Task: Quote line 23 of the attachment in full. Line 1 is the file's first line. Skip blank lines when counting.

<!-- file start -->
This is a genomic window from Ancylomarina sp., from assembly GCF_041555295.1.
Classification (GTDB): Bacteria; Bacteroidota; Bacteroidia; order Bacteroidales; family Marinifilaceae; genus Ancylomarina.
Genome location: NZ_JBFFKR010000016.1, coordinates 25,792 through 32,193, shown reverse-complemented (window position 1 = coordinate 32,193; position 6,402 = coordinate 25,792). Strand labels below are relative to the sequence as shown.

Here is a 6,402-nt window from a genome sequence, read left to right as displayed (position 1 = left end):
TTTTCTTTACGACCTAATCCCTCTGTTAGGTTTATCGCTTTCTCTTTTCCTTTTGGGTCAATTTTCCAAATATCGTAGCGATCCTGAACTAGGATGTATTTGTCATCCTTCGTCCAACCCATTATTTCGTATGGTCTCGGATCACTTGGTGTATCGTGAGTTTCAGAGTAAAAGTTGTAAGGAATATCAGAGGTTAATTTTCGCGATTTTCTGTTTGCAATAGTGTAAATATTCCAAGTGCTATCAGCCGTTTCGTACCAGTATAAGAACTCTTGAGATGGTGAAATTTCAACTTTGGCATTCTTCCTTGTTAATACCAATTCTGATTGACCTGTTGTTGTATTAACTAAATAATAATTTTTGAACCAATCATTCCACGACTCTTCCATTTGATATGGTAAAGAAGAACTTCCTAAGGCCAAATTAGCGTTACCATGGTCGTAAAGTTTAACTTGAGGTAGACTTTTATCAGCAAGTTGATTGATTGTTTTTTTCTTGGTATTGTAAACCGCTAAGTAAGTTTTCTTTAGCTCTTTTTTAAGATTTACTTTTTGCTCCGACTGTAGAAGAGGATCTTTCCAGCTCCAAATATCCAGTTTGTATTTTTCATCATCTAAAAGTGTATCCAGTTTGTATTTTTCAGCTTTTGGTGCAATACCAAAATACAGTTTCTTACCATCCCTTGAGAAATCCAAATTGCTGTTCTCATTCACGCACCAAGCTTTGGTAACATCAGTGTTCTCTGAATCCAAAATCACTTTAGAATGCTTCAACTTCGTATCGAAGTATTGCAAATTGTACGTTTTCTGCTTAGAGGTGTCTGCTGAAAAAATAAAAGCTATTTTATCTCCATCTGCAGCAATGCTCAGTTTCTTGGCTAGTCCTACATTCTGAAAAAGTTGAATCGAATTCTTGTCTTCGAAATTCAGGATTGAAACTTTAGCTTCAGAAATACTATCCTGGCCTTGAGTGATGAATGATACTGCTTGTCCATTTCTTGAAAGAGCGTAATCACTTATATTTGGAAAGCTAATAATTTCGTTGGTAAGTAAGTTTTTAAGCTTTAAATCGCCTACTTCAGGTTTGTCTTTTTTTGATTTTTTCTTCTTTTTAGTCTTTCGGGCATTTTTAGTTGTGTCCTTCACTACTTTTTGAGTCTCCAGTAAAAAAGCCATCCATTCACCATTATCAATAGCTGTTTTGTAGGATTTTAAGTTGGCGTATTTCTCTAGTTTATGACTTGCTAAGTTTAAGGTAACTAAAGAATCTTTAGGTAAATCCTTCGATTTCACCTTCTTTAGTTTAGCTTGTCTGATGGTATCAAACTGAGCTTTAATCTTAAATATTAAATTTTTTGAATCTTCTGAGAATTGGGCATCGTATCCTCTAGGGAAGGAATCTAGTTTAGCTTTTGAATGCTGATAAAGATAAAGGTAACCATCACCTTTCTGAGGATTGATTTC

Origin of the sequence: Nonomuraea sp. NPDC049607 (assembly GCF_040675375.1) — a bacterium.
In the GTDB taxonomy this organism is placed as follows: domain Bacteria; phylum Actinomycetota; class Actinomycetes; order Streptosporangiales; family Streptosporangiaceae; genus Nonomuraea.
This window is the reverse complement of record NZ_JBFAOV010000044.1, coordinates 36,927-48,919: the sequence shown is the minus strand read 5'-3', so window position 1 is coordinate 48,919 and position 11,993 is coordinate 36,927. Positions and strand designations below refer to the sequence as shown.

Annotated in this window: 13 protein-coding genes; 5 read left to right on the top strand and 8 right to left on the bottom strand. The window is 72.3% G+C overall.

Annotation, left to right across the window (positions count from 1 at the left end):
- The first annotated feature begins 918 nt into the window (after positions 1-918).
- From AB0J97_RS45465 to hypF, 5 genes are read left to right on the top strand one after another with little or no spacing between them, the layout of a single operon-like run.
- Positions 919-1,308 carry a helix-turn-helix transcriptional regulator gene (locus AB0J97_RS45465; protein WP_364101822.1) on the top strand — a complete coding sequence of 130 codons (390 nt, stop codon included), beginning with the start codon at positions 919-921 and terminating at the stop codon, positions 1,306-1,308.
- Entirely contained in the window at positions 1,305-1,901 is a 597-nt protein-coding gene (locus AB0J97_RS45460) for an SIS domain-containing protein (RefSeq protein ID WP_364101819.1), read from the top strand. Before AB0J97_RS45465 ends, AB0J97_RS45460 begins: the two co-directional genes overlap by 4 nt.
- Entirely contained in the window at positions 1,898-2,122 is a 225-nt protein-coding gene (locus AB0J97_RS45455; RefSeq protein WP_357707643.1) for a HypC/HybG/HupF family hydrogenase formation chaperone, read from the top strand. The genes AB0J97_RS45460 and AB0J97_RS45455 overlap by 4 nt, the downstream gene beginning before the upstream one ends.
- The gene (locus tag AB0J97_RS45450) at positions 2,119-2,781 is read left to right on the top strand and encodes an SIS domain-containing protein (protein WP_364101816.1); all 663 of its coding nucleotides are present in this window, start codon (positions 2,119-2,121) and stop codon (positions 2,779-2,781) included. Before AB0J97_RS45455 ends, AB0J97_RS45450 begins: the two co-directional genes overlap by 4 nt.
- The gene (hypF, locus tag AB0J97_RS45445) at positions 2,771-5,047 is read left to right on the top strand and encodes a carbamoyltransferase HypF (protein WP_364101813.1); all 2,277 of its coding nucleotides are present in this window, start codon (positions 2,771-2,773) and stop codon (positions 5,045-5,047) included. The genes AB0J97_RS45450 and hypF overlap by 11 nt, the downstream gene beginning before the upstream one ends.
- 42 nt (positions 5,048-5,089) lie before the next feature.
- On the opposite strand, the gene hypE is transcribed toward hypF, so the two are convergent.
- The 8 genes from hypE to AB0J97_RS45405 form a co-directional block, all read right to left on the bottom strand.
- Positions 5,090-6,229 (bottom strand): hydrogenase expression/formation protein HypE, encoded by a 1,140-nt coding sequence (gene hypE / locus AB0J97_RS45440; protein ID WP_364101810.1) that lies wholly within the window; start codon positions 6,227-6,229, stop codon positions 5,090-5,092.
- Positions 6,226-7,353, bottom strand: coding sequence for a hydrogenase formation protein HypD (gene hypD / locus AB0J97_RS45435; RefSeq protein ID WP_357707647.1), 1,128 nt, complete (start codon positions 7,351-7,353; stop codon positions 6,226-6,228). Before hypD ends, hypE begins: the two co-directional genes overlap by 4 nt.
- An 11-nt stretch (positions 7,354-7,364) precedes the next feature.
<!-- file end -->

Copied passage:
- An 11-nt stretch (positions 7,354-7,364) precedes the next feature.